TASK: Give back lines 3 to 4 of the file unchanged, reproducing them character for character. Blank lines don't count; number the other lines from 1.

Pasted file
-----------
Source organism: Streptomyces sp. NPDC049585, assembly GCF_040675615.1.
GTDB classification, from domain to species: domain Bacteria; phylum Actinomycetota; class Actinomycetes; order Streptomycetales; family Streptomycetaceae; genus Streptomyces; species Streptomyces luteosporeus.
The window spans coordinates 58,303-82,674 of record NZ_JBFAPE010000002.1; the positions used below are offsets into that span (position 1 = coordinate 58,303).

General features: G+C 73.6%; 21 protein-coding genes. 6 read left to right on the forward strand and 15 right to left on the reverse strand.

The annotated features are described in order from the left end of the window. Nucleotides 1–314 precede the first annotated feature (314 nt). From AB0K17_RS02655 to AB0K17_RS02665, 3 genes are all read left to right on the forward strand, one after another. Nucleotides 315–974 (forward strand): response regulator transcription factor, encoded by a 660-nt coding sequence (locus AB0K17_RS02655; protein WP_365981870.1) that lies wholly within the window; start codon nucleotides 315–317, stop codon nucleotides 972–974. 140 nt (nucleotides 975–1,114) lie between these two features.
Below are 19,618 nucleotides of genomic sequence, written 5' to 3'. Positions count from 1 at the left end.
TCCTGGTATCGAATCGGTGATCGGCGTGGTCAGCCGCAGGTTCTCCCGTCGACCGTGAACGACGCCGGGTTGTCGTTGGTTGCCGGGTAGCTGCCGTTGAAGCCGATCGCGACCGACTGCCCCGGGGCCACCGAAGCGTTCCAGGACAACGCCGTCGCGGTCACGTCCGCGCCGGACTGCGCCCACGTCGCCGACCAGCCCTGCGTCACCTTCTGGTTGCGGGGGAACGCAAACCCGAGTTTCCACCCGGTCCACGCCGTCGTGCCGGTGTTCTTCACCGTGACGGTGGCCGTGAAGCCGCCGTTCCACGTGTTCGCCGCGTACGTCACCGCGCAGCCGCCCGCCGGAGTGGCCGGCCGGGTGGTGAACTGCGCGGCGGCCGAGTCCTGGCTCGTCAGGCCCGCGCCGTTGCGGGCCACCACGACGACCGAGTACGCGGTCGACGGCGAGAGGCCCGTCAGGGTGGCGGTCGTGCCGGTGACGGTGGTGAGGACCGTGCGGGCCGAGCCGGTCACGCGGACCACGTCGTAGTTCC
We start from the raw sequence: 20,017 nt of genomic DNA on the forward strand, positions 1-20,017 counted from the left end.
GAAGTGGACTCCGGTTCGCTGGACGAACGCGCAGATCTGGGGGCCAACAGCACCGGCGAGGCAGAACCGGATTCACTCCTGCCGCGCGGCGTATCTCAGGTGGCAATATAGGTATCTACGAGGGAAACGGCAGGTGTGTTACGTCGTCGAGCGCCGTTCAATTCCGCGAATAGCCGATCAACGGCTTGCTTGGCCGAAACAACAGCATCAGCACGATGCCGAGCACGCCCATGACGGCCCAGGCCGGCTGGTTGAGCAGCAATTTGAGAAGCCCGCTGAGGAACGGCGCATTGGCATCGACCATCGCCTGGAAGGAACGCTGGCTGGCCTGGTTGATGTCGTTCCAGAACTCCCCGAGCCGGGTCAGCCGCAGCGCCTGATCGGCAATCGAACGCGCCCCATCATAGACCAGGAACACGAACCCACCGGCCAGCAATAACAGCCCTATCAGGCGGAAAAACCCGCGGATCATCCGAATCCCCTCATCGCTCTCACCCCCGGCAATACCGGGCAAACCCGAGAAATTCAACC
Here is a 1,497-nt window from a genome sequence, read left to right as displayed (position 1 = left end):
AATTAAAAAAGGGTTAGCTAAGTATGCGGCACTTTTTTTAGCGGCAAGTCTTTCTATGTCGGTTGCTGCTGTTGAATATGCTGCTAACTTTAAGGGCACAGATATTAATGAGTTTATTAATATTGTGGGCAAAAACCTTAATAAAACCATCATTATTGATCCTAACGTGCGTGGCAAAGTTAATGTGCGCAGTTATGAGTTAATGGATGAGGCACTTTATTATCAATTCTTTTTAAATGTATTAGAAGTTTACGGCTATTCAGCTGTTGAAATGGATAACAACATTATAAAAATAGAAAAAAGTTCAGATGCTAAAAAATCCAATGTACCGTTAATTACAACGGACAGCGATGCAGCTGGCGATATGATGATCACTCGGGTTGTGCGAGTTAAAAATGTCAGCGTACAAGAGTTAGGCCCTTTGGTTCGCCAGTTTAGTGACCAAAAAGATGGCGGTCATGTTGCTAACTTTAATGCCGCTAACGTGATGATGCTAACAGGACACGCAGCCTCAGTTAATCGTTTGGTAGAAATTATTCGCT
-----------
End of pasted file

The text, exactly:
The window spans coordinates 58,303-82,674 of record NZ_JBFAPE010000002.1; the positions used below are offsets into that span (position 1 = coordinate 58,303).

General features: G+C 73.6%; 21 protein-coding genes. 6 read left to right on the forward strand and 15 right to left on the reverse strand.